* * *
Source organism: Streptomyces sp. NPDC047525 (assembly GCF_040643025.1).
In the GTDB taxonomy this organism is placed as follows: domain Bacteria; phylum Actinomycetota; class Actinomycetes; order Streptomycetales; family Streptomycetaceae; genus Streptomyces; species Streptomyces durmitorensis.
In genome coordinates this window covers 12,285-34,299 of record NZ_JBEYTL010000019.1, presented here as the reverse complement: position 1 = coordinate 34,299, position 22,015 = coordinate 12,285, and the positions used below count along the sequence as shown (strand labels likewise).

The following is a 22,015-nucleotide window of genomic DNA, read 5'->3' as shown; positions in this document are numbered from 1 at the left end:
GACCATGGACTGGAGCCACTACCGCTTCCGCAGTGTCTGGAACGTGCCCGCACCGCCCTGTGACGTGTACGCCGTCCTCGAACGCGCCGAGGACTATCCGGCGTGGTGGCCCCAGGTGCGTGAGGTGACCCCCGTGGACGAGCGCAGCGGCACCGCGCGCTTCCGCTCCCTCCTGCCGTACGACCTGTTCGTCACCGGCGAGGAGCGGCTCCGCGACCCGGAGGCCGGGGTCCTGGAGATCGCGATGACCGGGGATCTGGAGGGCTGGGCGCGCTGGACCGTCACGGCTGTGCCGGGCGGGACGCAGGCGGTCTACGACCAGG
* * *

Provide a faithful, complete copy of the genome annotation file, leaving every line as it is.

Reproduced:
Source organism: Streptomyces sp. NPDC047525 (assembly GCF_040643025.1).
In the GTDB taxonomy this organism is placed as follows: domain Bacteria; phylum Actinomycetota; class Actinomycetes; order Streptomycetales; family Streptomycetaceae; genus Streptomyces; species Streptomyces durmitorensis.
In genome coordinates this window covers 12,285-34,299 of record NZ_JBEYTL010000019.1, presented here as the reverse complement: position 1 = coordinate 34,299, position 22,015 = coordinate 12,285, and the positions used below count along the sequence as shown (strand labels likewise).

The following is a 22,015-nucleotide window of genomic DNA, read 5'->3' as shown; positions in this document are numbered from 1 at the left end:
GACCATGGACTGGAGCCACTACCGCTTCCGCAGTGTCTGGAACGTGCCCGCACCGCCCTGTGACGTGTACGCCGTCCTCGAACGCGCCGAGGACTATCCGGCGTGGTGGCCCCAGGTGCGTGAGGTGACCCCCGTGGACGAGCGCAGCGGCACCGCGCGCTTCCGCTCCCTCCTGCCGTACGACCTGTTCGTCACCGGCGAGGAGCGGCTCCGCGACCCGGAGGCCGGGGTCCTGGAGATCGCGATGACCGGGGATCTGGAGGGCTGGGCGCGCTGGACCGTCACGGCTGTGCCGGGCGGGACGCAGGCGGTCTACGACCAGG